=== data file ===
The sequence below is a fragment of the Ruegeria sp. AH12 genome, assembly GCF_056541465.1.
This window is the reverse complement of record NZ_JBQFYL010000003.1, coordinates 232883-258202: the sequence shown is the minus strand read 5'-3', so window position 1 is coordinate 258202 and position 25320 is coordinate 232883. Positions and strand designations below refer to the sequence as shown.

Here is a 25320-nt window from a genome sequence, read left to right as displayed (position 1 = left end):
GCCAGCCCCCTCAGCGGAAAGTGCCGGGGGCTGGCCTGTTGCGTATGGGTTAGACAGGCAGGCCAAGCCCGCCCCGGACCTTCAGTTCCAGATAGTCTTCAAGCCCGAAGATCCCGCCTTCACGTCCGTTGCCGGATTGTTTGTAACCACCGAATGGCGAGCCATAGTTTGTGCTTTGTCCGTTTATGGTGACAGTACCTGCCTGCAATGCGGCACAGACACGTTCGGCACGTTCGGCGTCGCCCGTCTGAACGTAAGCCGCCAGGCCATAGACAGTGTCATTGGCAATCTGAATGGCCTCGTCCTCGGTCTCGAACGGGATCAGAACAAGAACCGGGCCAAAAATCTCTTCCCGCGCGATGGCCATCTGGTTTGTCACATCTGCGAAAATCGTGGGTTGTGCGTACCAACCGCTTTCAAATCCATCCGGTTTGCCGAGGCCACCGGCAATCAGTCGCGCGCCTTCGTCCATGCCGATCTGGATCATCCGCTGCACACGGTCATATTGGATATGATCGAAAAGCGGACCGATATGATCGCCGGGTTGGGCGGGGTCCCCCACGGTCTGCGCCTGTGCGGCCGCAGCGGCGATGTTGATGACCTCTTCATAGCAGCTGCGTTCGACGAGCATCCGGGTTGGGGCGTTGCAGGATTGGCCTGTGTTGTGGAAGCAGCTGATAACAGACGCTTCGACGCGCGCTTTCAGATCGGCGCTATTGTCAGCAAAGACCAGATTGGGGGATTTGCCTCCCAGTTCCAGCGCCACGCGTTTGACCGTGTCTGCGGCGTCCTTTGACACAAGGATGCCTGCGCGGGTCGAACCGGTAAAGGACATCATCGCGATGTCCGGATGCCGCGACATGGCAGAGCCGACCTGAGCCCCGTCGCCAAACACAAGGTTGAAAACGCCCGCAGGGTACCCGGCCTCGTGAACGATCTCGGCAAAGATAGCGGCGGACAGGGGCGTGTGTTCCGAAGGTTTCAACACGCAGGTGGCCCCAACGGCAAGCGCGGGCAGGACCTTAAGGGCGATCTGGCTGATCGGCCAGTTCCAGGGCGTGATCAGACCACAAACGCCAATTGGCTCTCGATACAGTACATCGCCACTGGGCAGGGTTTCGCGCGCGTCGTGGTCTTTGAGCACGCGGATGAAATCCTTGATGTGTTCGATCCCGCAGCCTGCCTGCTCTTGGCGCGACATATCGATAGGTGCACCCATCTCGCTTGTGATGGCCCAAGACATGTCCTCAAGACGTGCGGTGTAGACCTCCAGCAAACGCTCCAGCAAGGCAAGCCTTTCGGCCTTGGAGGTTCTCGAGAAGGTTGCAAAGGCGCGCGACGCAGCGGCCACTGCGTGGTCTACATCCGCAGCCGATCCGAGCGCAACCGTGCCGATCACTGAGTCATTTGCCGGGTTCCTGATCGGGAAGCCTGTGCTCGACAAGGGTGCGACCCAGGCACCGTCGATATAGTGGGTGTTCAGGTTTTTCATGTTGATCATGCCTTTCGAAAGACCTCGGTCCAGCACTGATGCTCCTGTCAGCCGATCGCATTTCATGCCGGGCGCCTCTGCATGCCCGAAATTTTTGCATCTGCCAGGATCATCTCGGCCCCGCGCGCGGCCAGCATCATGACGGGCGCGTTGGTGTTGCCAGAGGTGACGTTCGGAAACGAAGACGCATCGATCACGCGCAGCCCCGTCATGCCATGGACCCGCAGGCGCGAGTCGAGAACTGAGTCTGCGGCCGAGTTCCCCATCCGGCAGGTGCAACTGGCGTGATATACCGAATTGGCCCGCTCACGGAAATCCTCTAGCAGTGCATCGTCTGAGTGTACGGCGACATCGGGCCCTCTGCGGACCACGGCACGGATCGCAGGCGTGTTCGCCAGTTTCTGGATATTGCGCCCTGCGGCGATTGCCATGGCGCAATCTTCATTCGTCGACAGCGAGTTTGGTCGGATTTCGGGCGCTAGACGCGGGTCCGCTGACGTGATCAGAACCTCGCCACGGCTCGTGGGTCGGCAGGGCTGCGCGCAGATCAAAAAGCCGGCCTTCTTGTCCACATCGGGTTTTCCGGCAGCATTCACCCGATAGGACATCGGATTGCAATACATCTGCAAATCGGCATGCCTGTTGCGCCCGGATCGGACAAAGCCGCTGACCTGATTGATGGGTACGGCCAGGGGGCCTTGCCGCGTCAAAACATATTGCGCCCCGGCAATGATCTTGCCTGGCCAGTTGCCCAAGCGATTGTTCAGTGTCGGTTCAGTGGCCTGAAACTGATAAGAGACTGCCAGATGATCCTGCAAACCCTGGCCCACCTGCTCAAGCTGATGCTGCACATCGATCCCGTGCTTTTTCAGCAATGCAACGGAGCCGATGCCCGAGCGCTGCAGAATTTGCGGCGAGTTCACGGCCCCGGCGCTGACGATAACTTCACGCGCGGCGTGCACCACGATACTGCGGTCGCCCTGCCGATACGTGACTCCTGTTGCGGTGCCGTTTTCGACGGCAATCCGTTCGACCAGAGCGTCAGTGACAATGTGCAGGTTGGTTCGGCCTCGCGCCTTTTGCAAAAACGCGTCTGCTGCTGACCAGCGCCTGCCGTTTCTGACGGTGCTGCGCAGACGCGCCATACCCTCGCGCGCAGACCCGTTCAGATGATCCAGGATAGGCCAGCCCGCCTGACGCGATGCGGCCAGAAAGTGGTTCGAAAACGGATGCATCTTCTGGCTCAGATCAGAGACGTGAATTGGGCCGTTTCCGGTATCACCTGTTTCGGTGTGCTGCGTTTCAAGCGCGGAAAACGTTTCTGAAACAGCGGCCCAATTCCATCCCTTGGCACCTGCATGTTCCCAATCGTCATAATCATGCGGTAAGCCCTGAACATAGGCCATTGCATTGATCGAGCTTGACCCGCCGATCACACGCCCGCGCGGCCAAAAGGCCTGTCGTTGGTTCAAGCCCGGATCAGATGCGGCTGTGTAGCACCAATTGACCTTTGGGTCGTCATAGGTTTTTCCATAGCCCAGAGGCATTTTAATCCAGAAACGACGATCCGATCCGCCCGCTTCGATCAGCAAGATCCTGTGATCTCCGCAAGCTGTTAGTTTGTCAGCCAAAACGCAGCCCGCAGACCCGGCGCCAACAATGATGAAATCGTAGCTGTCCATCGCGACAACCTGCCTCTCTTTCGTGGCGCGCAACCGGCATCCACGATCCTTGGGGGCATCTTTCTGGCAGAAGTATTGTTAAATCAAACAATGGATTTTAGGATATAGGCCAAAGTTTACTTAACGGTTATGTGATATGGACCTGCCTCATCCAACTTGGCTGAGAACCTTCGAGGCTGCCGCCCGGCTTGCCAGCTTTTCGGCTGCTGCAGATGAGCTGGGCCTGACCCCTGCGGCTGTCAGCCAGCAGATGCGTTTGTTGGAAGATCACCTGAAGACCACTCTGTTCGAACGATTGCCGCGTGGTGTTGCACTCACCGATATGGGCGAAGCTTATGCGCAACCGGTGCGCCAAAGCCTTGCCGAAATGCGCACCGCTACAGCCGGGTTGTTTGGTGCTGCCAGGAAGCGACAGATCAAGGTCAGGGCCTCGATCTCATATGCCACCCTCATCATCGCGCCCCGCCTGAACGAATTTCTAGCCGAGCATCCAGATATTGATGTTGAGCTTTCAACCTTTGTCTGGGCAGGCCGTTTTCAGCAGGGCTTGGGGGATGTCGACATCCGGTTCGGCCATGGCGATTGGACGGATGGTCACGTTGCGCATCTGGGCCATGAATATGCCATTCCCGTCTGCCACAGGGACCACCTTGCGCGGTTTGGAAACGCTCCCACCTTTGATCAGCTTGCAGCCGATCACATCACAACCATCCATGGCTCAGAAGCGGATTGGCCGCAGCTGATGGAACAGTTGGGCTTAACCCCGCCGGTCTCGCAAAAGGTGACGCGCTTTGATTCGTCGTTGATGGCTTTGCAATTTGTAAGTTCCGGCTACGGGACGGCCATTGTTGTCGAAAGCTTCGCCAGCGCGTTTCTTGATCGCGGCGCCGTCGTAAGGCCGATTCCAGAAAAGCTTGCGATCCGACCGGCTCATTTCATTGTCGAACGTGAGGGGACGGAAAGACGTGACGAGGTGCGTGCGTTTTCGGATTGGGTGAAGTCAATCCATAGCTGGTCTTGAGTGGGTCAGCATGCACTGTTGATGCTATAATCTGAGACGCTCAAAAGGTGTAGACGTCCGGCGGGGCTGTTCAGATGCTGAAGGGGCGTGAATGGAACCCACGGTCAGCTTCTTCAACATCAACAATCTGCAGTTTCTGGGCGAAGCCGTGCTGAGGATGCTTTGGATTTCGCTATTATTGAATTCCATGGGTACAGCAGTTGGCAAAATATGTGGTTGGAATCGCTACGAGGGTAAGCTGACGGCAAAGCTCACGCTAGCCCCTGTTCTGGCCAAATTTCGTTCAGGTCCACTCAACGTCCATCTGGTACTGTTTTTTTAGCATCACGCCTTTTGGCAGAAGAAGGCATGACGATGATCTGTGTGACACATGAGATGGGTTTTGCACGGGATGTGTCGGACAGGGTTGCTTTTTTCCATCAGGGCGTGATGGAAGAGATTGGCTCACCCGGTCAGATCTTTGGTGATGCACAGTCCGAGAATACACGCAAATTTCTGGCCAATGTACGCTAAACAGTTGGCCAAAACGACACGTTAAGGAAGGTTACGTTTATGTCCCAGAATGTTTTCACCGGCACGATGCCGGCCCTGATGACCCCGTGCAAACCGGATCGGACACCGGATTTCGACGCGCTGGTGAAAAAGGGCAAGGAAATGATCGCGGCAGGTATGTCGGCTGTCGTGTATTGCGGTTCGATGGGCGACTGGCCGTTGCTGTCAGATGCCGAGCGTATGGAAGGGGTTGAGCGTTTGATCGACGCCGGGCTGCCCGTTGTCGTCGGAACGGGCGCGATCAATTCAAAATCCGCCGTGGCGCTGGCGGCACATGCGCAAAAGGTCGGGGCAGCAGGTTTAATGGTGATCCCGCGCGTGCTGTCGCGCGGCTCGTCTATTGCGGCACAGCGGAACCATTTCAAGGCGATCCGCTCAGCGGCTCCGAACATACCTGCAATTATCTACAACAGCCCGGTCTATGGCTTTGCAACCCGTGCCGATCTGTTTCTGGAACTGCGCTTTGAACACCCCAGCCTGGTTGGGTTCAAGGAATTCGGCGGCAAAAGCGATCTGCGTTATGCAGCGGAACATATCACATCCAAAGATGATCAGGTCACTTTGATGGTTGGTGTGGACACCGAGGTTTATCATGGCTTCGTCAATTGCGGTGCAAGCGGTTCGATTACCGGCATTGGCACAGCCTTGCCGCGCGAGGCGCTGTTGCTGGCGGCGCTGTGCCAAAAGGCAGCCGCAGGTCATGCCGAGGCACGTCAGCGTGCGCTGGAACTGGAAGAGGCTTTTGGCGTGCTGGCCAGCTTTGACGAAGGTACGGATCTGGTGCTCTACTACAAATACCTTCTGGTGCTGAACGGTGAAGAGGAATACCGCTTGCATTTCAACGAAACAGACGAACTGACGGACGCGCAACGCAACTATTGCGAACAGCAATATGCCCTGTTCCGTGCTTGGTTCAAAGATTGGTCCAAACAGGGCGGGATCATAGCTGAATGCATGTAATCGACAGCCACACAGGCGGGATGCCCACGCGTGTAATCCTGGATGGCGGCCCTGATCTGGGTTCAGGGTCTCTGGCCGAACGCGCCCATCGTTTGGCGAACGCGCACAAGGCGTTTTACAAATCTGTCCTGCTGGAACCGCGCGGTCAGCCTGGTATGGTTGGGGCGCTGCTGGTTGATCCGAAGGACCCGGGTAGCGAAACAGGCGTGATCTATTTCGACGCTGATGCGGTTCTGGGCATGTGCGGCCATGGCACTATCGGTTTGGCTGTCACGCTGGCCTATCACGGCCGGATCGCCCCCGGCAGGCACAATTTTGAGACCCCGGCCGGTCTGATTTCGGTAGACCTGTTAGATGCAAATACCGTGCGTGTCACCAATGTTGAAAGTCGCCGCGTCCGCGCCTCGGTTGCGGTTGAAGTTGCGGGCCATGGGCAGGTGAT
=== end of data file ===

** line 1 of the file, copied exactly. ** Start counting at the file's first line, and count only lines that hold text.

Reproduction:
The sequence below is a fragment of the Ruegeria sp. AH12 genome, assembly GCF_056541465.1.